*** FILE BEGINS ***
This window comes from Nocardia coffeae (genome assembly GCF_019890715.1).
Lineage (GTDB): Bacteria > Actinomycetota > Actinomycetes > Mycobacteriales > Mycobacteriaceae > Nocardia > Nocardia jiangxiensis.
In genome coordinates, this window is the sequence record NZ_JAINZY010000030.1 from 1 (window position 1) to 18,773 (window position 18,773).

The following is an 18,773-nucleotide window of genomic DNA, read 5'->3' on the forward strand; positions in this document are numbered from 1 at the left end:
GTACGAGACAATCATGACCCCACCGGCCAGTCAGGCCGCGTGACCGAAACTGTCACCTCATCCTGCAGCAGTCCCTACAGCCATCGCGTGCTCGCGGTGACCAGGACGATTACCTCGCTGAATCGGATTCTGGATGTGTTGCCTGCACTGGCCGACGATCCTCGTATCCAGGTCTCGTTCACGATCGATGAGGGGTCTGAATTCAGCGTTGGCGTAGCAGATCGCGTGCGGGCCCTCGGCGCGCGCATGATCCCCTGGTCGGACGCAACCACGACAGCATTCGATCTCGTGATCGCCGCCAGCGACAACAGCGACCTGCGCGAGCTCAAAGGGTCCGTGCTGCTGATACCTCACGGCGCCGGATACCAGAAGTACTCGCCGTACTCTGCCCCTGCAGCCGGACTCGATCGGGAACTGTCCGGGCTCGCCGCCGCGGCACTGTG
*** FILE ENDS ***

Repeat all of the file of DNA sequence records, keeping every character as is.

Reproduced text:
This window comes from Nocardia coffeae (genome assembly GCF_019890715.1).
Lineage (GTDB): Bacteria > Actinomycetota > Actinomycetes > Mycobacteriales > Mycobacteriaceae > Nocardia > Nocardia jiangxiensis.
In genome coordinates, this window is the sequence record NZ_JAINZY010000030.1 from 1 (window position 1) to 18,773 (window position 18,773).

The following is an 18,773-nucleotide window of genomic DNA, read 5'->3' on the forward strand; positions in this document are numbered from 1 at the left end:
GTACGAGACAATCATGACCCCACCGGCCAGTCAGGCCGCGTGACCGAAACTGTCACCTCATCCTGCAGCAGTCCCTACAGCCATCGCGTGCTCGCGGTGACCAGGACGATTACCTCGCTGAATCGGATTCTGGATGTGTTGCCTGCACTGGCCGACGATCCTCGTATCCAGGTCTCGTTCACGATCGATGAGGGGTCTGAATTCAGCGTTGGCGTAGCAGATCGCGTGCGGGCCCTCGGCGCGCGCATGATCCCCTGGTCGGACGCAACCACGACAGCATTCGATCTCGTGATCGCCGCCAGCGACAACAGCGACCTGCGCGAGCTCAAAGGGTCCGTGCTGCTGATACCTCACGGCGCCGGATACCAGAAGTACTCGCCGTACTCTGCCCCTGCAGCCGGACTCGATCGGGAACTGTCCGGGCTCGCCGCCGCGGCACTGTG